An additional problem with a single photoresist layer is that it will not give both the desired resolution and desired wall profile simultaneously. Too thick a single layer results in poor resolution. Yet, the composite resist layer is required to be thicker than that customarily employed in the art. Ideally, a steep sidewall or even slight undercut is required in order to obtain the desired metal lift-off. The desired geometry is realized by employing a composite resist comprising two or more layers. There are many ways of forming a composite resist useful in the practice of the invention. For example, a thick photoresist layer about 2 μm thick or a polysilicon (polycrystalline silicon) layer 18a about 1 μm thick is capped with a thin (about 0.5 to 1 μm) photoresist layer 18b. The thin photoresist layer provides the high resolution desired. The top resist layer is patterned and used as a mask, and the bottom layer is then over-developed (photoresist) or over-etched (polysilicon) slightly to obtain what is known in the art as the "mushroom" effect. Advantageously, polysilicon is employed as the bottom layer, since it is a better implant mask than photoresist. However, polysilicon does not dissolve during the lift-off process with the top photoresist layer, so it must be etched away, such as by a CF4 plasma. In order to provide a stopping layer for plasma etching, a very thin oxide (not shown), about 200 A, is typically grown (prior to the polysilicon deposition) to serve as a plasma etch stop and to protect the silicon substrate surface. This thin oxide is then stripped and regrown subsequently to form a gate oxide, as described below. Alternatively, a three-layer resist structure (not shown) may be employed as the composite resist 18. Typically, a thick photoresist layer about 2 μm thick is formed on the substrate, followed by a thin metal layer, for example, about 1,000 A of aluminum, silicon or germanium, capped with a thin photoresist layer about 0.5 μm to 1 μm thick. Such a structure allows for a high degree of control of wall profile.
The composite resist 18 is removed by dissolving the resist, thus taking with it (lifting off) the over-lying metal layer 28, leaving the structure shown in FIG. 1d. N-type ions, such as phosphorus, are then implanted, shown at 30, to form simultaneously an n-well 32 and an n+ region (channel stop) 34. As with the implantation of p-type ions, the implantation is done under conditions such that the peak distribution of atoms lies in the substrate just beneath the substrate/field oxide interface 26. P-type ions, such as boron, are then implanted into the n-well to counter-dope the surface region, as described above for the p-well formation. The metal mask 28 over the n-channel regions protects those regions against implantation. Accordingly, the metal selected and its thickness are such as to effectively stop the ion implantation, employing the considerations described above. As can be seen, both p-channel and n-channel stops are mutually self-aligned at 36. Self-alignment between adjacent n- and n-channel devices and p- and p-channel devices is also achieved.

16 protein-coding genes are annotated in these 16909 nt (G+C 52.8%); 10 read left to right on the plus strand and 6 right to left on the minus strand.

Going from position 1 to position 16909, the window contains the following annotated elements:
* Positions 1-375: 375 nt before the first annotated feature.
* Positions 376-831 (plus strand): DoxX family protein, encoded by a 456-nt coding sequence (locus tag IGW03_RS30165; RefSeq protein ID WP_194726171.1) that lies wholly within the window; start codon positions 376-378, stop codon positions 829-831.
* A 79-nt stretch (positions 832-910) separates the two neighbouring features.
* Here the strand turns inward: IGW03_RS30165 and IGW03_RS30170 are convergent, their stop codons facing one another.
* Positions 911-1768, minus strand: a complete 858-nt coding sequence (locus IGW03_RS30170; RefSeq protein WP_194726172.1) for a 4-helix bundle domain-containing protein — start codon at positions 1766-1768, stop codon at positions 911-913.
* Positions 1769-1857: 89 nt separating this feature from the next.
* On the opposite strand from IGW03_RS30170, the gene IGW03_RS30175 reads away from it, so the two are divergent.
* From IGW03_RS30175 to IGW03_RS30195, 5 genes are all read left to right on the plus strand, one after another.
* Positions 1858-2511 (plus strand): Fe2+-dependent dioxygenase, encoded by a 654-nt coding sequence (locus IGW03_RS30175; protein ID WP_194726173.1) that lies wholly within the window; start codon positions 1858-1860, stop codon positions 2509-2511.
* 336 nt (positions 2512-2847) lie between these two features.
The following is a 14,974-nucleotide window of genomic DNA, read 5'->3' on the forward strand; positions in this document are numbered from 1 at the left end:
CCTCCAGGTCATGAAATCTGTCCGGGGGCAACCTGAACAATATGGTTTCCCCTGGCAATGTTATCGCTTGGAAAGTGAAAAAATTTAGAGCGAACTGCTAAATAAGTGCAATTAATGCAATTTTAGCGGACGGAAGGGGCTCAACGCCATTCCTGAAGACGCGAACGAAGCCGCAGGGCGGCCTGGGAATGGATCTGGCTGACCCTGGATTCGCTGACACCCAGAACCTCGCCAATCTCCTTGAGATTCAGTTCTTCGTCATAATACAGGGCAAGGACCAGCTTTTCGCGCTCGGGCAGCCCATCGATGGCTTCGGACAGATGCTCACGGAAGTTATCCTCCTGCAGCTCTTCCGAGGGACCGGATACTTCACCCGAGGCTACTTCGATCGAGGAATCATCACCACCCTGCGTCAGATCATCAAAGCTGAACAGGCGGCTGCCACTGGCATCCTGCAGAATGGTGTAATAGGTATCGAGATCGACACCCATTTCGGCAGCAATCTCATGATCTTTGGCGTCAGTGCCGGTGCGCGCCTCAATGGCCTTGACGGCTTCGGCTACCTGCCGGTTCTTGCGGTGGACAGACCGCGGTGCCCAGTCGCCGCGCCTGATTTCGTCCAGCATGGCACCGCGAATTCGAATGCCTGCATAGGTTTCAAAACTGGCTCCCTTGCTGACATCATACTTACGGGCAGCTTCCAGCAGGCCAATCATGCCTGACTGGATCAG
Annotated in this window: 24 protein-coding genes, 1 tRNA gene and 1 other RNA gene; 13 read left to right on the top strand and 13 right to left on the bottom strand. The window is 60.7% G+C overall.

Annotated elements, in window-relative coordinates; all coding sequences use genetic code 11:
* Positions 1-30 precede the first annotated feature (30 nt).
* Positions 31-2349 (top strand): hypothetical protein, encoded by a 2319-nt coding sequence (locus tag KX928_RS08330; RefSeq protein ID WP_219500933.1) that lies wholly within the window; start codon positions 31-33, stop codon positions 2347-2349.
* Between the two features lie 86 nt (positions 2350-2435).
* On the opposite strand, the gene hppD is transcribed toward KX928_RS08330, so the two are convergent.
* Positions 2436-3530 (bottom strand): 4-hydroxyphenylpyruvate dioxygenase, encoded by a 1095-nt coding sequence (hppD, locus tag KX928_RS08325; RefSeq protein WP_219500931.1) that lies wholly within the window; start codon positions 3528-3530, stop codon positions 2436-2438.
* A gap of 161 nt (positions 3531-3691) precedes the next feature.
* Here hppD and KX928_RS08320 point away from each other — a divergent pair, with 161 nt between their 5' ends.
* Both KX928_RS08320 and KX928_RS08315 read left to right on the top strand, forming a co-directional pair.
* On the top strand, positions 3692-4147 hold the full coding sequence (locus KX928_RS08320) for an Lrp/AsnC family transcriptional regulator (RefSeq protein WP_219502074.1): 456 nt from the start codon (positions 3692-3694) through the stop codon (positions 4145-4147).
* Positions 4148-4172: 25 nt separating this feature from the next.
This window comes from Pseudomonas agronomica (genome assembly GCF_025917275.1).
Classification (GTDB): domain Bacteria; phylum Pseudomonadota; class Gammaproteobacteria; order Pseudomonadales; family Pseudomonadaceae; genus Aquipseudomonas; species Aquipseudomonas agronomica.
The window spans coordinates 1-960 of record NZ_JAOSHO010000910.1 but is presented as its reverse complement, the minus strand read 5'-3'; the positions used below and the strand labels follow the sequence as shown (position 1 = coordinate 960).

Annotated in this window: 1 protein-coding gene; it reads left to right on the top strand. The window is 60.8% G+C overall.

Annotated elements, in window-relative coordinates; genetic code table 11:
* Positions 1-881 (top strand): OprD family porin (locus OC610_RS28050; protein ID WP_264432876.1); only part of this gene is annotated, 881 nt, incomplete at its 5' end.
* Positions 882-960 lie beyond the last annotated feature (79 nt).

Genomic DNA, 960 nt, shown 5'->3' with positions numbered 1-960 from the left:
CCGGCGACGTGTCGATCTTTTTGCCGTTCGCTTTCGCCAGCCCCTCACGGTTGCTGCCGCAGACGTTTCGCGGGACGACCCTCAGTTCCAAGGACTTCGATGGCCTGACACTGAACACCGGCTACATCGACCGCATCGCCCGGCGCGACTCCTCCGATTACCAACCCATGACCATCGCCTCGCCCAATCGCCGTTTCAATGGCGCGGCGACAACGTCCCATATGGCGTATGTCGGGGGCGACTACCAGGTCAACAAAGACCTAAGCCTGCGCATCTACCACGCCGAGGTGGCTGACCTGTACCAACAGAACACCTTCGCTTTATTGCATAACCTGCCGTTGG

The substrate is then processed in accordance with prior art techniques for fabricating finished devices. For example, gate oxides about 400 A thick are grown on the silicon substrate surface. Polysilicon gates (polysilicon highly doped to n+) are formed thereover employing photoresist for masking. Sources and drains (n+) for the n-channel devices and sources and drains (p+) for the p-channel devices are implanted, employing conventional CMOS process technology. Appropriate contact holes are formed by conventional masking and etching, and the entire surface is metallized. The final electrode pattern is formed by conventional processes.
FIG. 2, in cross-section, shows source 38 and drain 40 regions, with polysilicon gate 42 over region 22, forming an NMOS device. Electrode 46 contacts the source region, while electrode 48 contacts the drain region. Gate oxide 50 separates polysilicon gate 42 from the semiconductor surface. Likewise, in a PMOS device, gate oxide 52 separates polysilicon gate 54, which is positioned over region 32, from the semiconductor surface. Electrode 56 contacts source region 58 and electrode 60 contacts drain region 62.
Other contacting schemes can, of course, be used. Exemplary of such contacting schemes is the refractory gate process, in which a refractory gate metal such as tungsten or molybdenum is employed. Other gate metals, such as aluminum and metal silicide, may alternatively be employed.
The process sequence of the invention thus comprises:
(a) open windows for both n- and p-channel devices (mask no. 1) in oxide layer on semiconductor substrate;
(b) form complementary mask to cover p-channel devices by composite resist 18 and implant ions to form n-channel devices (i.e., p-wells and p+ channel stops) (mask no. 2);
(c) evaporate metal layer 28 on both the composite resist and the n-channel devices;
(d) lift off those portions of the metal layer covering the composite resist; and
(e) implant ions to form p-channel devices (i.e., n-wells and n+ channel stops) using the remaining portions of the metal layer as a mask.